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Given the functions $𝑓(𝑛)=𝑛^{n}$ and $𝑔(𝑛)=10^{10n}$, I am trying to establish the following relationship: $𝑓(𝑛)\notin o(𝑔(𝑛))$.

I know to show for the opposite, $𝑓(𝑛)\in o(𝑔(𝑛))$, I would need to choos $c$ and $n_{0}$ such that $\exists$ $c$, $\exists$ $n_{0}$, $\forall n\geq{n_{0}}$ then $f(n)\leq c. g(n)$, but how should I choose $c$ and $n_{0}$. Note that I am beginner in studying CS and any help would be greatly appreciated.

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One possibility is to merely apply the definition. That is, we see that if $\lim_{n \to \infty} f(n) / g(n) = 0$, then $f(n) = o(g(n))$. Computing this, we have that $$\lim_{n \to \infty} f(n) / g(n) = \lim_{n \to \infty} n^n/10^{10n} = \infty \neq 0.$$ We conclude that $f(n) = o(g(n))$ does not hold.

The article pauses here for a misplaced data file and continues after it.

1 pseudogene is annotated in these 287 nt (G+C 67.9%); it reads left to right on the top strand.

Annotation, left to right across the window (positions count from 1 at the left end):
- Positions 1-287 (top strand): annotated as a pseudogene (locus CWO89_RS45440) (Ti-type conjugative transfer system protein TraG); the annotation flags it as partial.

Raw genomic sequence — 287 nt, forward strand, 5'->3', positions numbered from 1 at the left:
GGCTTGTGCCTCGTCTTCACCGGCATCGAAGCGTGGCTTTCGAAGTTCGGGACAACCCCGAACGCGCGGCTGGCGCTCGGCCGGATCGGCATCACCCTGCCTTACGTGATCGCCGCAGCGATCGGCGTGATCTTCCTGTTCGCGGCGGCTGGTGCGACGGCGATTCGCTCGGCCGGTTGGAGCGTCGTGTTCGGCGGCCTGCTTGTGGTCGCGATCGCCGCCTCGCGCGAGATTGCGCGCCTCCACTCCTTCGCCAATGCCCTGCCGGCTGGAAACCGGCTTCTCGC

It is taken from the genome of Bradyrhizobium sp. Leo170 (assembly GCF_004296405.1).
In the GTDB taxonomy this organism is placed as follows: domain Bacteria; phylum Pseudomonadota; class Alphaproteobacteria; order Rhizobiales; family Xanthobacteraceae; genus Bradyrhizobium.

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Your formulation of $f(n) \neq o(g(n))$ is wrong.

Recall that $f(n) = o(g(n))$ if for all $c > 0$ there exists $n_0$ such that for all $n \geq n_0$, we have $f(n) \leq cg(n)$.

The negation of this is: there exists $c > 0$ such that for all $n_0$ there exists $n \geq n_0$ such that $f(n) > cg(n)$.

Take $c = 1$. Given $n_0$, let $n = \max(n_0,10^{10}+1)$. Then $$ f(n) = n^n > (10^{10})^n = 10^{10n} = g(n). $$

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start like this

$n \ge 10^{10}$, $\forall n \ge10^{10}$
raising exponent n on both side of inequality, we get
$\implies n^n\ge10^{10n}, \forall n \ge10^{10}$
$\implies 10^{10n}\le n^n,\forall n\ge 10^{10}$
$\implies 10^{10n}=O(n^n)$
$\implies n^n \notin o(10^{10n})$
Here the $c=1$ and $n_0=10^{10}$

The value of $c$ and $n_0$ must come from the derivation.

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